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American Paddling Association Issue 'Paddle in Place' Order

Breaking News

4/1/20

Effective immediately, the American Paddling Association has declared a ‘paddle in place’ order due to growing concerns of COVID-19 expansion and contamination. "It was only a matter of time before we had to enforce new regulations to comply with the CDC and law enforcement.” said Richard Johnson, director of the American Paddling Association, in a digital press conference held last night for paddlesports media. The following are not guidelines but temporary laws specifically put in place to ensure the safety of paddlers and non-paddlers. Please read them carefully.

Still Water Paddling Only (Lakes and Ponds)

In order to ensure paddlers are in fact, paddling in place, all moving water (whether through waves, river flow or tides) is to be closed. If spotted on a river or ocean waters (including channels and bays) the paddler may be subject to a $150 fine and confiscation of his/her paddlecraft. Local and state law enforcement have been briefed on this new order and have been instructed to enforce strictly as current public safety may be in jeopardy.

15 Foot Rule

In order to enforce the ‘paddle in place’ order, all paddlecraft are subject to follow the 15 Foot Rule. Similar to the land-dwelling 6ft rule of social distancing, the 15 Foot Rule follows similar restrictions:

  1. To ensure safe social distancing while paddling, your paddlecraft must be contained in your allowed 15ft for the duration of your excursion.
  2. The 15ft rule is measured by diameter and not radius. Unlike the 6ft rule on land, the 15ft measurement does not have the paddler as the epicenter with a 15ft radius extending from this location. A paddler will receive an allotted 15' allotment circle of water in the lake or ponds designated paddling area (Example below).
  3. Any beginner paddlers will be required to leash their kayak to a dock or tree to ensure they ‘paddle in place’.
  4. If you have a boat longer than 15ft, it is banned until after quarantine and the removal of these orders.

Allowed Watercraft

As previously stated, there is a ban of boats over 15ft length as well as a few more restrictions that have been implemented to maintain safe social distancing and paddler safety.

The following have a temporary ban:

  1. Canoes
    1. All tandem canoes
    2. Solo canoes over 15ft
  2. Kayaks
    1. All tandem kayaks
    2. Kayaks over 15ft
  3. Paddleboards
    1. Mega-SUP’s (anything with a capacity of 2-10)
    2. Paddleboards over 15ft
  4. Surfskis
    1. NOT BANNED. All 38 of you that actually Surfski are not affected.

Allowable Paddle Strokes

The forward stroke and backstroke are temporarily prohibited, while bracing/rolling, draw strokes and sweep strokes are still allowed with the following restrictions:

Bracing

Whether you are bracing or practicing rolling, it is important to always stay aware of your surroundings as these exercises can be quite athletic and easy to lose track of your movements. If you are practicing rolling, we suggest you slow down your roll as long as possible, staying underwater as long as possible. To date, we have no knowledge of anyone being contaminated while being capsized, so being underwater is the safest position to be in. Obviously, this may result in increased wet exits, but this gives you a nice opportunity to practice your open water self-rescues (since you are not allowed to leave your designated paddling area and paddle to shore).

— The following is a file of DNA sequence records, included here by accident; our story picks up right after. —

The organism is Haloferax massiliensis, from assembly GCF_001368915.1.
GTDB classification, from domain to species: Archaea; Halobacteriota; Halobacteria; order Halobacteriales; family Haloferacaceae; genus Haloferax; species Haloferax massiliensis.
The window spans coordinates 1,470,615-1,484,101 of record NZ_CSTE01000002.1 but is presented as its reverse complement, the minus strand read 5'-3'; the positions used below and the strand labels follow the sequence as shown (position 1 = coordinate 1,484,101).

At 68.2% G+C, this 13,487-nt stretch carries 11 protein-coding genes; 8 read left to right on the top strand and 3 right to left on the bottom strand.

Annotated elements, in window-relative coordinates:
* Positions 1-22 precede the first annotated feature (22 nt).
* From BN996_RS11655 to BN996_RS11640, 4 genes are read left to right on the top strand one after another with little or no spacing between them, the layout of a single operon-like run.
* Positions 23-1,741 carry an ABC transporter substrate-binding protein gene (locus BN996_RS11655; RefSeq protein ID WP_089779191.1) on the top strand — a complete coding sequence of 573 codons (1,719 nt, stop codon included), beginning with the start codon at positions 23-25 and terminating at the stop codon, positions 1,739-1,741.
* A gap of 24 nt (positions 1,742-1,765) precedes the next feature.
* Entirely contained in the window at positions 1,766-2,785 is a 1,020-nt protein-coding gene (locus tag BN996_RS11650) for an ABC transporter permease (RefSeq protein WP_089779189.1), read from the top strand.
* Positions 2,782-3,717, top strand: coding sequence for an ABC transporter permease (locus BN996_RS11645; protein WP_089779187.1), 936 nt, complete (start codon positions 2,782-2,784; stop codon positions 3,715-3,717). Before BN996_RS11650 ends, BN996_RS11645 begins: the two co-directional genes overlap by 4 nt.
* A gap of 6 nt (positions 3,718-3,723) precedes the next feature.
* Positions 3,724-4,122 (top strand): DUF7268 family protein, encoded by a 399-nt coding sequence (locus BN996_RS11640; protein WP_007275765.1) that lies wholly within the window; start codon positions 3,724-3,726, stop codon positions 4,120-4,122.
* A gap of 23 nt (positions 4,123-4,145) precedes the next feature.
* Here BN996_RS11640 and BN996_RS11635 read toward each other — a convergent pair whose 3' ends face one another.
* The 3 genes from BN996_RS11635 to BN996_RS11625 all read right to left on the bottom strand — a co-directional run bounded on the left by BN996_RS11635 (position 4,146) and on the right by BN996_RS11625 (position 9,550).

Sweep Stroke

The Sweep Stroke is going to be your primary stroke to use during this time as it is the lone stroke where we have not put any regulations but instead only a couple suggestions:

  1. Minimize the amount of sweep stokes executed on a single side. If you perform continuous sweep strokes on a side, the likelihood of getting dizzy from the spinning and therefore breaching your allotted ‘paddle in place’ location is increased. So we suggest you perform no more than 10 per side without taking a break or switching sides.
  2. It may be important to switch sides periodically and systematically if you are looking to gain symmetrical muscle memory and growth. Sticking to the rule of 10 on each side will guarantee balanced lats, deltoids and triceps throughout these uncertain times.

Draw Stroke

To restrict the amount of movement in a paddle-craft, a maximum of three consecutive draw strokes a paddler can perform on either side is 3. Because of the nature of the stroke, which moves you sideways but parallel through the water, we have put in these restrictions to minimize the crafts movements so the paddler will not break the 15ft constraints.

Closing Remarks

Also, we want to remind you to always wear a life jacket, dress for immersion and take all the appropriate safety gear whenever you hit the water. Although there are new orders in place, that doesn’t overshadow these absolute basics of paddling.

In the closing remarks at the press conference, Richard Johnson, director of the American Paddling Association, concluded with, “Just because there’s going to be new laws in place, it doesn’t mean that we can’t paddle, enjoy the fresh air and seek adventure with safe procedures in place. After all, it’s April Fools.”

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